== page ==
Processes in a wastewater treatment plant [WWTP] are designed to achieve considerable improvements in the quality of the wastewater discharged of into receiving surface waters especially in densely populated areas. Wastewater treatment is a multi-step process starting with the removal of suspended solids and other material present in wastewater via primary (mechanical) treatment. Primary treatment in a WWTP can reduce the Biological Oxygen Demand [BOD], a measure for the organic load, of the incoming waste water by 20-30% and the total suspended solids by some 50-60%.
In the second step of wastewater treatment (biodegradable) organic matter is removed by microorganisms that convert this matter in the presence of oxygen to yield carbon dioxide (CO2) and water (H2O) while producing the energy they need to thrive and multiply. This process is referred to as secondary (biological) treatment. The biological process is then followed by additional settling tanks (secondary sedimentation) to remove more of the suspended solids. About 85% of the suspended solids and BOD can be removed from the wastewater by a well run plant with secondary treatment. To reduce the excess sludge volume as well as the amount of organic matter adhered onto the sludge, most biological WWTPs treat excess sludge in an anaerobic digester tank.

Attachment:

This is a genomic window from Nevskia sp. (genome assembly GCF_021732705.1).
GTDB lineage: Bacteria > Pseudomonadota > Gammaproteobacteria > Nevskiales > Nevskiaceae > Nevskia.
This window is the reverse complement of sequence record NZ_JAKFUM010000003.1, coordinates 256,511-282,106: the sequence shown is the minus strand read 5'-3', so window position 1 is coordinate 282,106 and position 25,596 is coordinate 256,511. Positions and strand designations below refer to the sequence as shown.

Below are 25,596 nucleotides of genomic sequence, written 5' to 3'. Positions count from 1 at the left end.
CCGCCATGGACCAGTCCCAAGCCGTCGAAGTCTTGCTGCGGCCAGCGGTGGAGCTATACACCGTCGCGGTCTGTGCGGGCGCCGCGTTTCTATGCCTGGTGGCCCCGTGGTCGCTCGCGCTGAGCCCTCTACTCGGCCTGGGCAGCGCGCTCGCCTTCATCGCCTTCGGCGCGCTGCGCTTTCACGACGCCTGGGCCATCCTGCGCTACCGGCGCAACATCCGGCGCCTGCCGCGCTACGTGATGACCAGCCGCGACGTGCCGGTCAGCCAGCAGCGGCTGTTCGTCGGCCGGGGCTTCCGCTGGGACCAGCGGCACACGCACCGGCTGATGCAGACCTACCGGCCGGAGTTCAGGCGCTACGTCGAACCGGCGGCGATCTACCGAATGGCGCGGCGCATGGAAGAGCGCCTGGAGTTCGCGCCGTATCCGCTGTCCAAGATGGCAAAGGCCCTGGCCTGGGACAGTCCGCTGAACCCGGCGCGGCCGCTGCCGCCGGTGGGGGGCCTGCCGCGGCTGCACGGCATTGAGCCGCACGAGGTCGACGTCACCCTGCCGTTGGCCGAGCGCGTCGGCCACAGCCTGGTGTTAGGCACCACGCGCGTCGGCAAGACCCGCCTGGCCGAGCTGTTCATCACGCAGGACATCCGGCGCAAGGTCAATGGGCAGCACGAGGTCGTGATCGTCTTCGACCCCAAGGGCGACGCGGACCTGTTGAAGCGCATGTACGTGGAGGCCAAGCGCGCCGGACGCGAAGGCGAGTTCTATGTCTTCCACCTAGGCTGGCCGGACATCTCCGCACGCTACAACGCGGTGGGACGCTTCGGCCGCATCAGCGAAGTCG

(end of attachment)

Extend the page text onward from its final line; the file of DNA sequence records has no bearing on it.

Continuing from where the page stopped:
Tertiary treatment will remove additional organic matter as well as nutrients, including nitrates and phosphates, which may cause the growth of unwanted plants and algae in receiving surface waters. However, tertiary treatment is not yet implemented as a standard wastewater treatment technique in Europe.
Most surfactants used in European household and homecare products are readily biodegradable and thus have a high BOD value. Hence, in a well operated plant with tertiary treatment more than 99 % of all the surfactants can be removed from sewage.